This section is from the book "British Wild Flowers - In Their Natural Haunts Vol5-6", by A. R. Horwood. Also available from Amazon: A British Wild Flowers In Their Natural Haunts.
The habitat of this species is dry banks, hedge-banks. The habit is erect. The stems are wavy, usually solitary or few from the root, with long, ascending branches. The leaves are dark-green, broadly ovate, long-stalked, scalloped, coarsely-toothed. The flowers are purplish or pink, with dark-purple markings in compound whorls, in few-flowered, slightly forked, one-sided cymes, the flowers at an angle with the stalks. The calyx is tubular, 2-lipped, bent on the stalk, the teeth having long bristles, the upper triangular, ascending, the lower twice as long, awl-like, the hairs on the throat not protruding. The middle lobe of the lower lip of the corolla is longest, and separated from the laterals. The flower-stalks are short, the flower-stalk of the cyme half as long as the primary partial stalk. The plant is 1-2 ft. high, flowering from July to September, and is a herbaceous perennial.
Balm is found in waste places. The habit is erect. The stems are numerous. The leaves are ovate, scalloped to toothed, stalked, wrinkled above, acute, paler below, and are sweet-smelling. The flowers are white, with rose-red spots, in axillary one-sided whorls, shortly-stalked. There are small, oblong bracteoles. The calyx is bell-shaped, enlarged in front, 2-lipped, the upper lip flat, blunt, with 3 short, triangular, broad, bristle-like teeth, the lower having 2 lance - shaped, slender, straight teeth. The nutlets are smooth. The plant is 1-2 ft. high, flowering from July to September, and is a herbaceous perennial.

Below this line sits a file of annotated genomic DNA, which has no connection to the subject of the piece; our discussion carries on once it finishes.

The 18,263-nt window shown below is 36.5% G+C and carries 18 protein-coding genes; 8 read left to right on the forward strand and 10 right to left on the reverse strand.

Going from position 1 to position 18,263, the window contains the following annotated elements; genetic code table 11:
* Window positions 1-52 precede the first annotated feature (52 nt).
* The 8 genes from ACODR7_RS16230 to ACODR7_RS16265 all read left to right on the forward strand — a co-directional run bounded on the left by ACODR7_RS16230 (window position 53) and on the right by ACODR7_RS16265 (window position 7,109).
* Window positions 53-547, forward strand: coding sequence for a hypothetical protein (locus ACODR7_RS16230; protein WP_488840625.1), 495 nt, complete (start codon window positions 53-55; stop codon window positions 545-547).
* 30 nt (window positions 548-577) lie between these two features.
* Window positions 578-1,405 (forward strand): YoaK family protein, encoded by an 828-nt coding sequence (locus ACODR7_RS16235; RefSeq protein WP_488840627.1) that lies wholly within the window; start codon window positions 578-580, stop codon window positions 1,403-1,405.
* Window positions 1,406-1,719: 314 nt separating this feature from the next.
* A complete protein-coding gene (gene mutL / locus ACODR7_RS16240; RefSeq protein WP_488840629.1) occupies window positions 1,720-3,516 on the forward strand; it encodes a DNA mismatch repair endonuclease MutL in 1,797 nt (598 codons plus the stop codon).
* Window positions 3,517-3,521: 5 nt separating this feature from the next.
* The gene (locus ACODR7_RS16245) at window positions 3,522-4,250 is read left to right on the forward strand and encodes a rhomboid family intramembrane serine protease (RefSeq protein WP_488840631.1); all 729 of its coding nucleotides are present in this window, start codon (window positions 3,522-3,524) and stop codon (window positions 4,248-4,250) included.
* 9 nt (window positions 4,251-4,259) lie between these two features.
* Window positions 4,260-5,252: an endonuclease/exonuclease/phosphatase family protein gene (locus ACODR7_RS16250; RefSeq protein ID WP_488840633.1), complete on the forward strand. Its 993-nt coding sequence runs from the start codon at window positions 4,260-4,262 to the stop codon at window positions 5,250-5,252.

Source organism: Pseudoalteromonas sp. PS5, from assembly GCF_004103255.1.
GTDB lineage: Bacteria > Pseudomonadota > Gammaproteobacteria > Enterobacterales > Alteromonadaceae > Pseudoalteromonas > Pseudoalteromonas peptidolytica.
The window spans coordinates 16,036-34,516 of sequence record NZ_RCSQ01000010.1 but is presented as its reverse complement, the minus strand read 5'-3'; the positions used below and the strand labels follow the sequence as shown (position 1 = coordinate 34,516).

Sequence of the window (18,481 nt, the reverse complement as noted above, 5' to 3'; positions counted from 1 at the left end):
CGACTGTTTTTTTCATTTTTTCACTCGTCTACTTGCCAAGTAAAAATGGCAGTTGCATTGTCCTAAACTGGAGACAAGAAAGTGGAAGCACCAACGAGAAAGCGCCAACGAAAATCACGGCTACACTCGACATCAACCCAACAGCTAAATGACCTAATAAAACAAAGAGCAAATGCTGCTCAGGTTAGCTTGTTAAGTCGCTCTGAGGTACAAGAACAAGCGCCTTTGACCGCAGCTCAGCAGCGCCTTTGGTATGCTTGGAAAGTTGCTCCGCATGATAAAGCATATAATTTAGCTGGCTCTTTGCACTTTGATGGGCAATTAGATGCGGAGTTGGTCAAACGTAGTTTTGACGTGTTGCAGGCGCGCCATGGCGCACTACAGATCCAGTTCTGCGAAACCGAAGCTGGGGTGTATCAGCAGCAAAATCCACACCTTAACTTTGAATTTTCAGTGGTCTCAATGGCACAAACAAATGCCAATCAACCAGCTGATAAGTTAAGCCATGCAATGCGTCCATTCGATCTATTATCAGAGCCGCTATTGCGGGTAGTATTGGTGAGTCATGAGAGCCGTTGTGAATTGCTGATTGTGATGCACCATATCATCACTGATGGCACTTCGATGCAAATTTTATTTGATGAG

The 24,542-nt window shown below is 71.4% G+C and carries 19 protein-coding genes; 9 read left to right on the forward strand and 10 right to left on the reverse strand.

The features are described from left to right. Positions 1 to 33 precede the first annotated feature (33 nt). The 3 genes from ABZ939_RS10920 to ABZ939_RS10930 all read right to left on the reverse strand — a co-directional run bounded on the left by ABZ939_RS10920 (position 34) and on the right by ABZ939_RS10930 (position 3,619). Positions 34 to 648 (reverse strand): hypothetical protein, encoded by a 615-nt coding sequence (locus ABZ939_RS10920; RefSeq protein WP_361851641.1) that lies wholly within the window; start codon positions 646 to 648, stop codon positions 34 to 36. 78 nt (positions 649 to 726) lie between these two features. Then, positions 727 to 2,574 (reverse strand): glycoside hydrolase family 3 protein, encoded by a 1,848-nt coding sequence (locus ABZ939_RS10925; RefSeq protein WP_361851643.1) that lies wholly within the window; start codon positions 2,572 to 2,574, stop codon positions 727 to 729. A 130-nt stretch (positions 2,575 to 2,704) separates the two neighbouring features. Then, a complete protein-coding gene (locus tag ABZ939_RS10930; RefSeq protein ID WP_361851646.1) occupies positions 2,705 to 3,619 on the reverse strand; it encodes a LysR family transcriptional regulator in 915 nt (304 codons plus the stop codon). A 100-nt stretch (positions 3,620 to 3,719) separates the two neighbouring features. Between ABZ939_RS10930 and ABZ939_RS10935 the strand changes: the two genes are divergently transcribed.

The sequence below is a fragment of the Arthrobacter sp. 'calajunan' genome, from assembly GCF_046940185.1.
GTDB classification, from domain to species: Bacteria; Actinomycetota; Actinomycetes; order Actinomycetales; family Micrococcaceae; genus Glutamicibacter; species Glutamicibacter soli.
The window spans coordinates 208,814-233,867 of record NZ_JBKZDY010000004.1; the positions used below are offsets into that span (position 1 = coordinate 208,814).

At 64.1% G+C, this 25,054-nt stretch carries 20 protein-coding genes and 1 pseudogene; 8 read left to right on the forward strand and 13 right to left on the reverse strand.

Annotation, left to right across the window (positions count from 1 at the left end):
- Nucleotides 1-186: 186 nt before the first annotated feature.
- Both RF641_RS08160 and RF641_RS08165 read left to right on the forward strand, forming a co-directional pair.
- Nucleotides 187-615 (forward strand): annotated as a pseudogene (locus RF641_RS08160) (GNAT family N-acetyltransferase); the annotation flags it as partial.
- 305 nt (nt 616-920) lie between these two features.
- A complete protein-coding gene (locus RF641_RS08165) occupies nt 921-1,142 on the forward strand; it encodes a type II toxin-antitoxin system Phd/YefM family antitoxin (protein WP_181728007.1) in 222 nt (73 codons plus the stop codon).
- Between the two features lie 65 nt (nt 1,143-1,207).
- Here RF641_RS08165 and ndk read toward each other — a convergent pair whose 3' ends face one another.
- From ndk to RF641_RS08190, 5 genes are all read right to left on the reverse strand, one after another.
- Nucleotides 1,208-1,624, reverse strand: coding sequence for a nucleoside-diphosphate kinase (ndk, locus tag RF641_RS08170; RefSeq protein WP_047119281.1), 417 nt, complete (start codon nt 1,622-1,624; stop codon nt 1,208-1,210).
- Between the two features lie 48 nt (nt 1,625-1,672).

The habitat of this plant is banks and waste places, hedges. The habit is erect. There is a stout rootstock. The stems are branched, leafy. The plant is hoary or downy. The leaves are ovate to heart-shaped, deeply-lobed below, cut, toothed, white and downy below, stalked, acute. The flowers are pale-blue, white, or with purple dots, in shortly-stalked, dense whorls, in cymes. The upper bracts are small. The upper whorls are stalkless, many, dense, in broad heads. The bracteoles are longer than the ultimate flower-stalks. The calyx is downy, with awl-like teeth, the upper longest. The tube of the corolla is curved. The stamens curve outwards at first. The nutlets are smooth, without hairs, granulate. The plant is 2-3 ft. high, flowering from July to September, and is a herbaceous perennial.
The habitat of this plant is downs on calcareous soils in England, where it is much grown in cottage gardens. It is frequently naturalized by roadsides and waste ground. The habit is erect. The plant is hoary or woolly. The rootstock is short and stout. The stems are stout, branched, leafy. The leaves are ovate, rounded, heart-shaped or wedge-shaped at the base, scalloped, narrowed into broad, long leaf-stalk, hoary and rough, woolly, leathery, wrinkled, with stout nerves, usually spreading from the leaf-stalk. The flowers are numerous, white, in dense whorls, axillary, flattened, softly hairy. The calyx is oblong. The teeth of the calyx are awl-like, spreading, hooked at the tip, spinous, woolly below, the upper half smooth. The tube of the corolla is slender, the upper lip long and divided into 2 nearly to the base. The plant is 1-2 ft. high, flowering from July to October, and is a herbaceous biennial or perennial.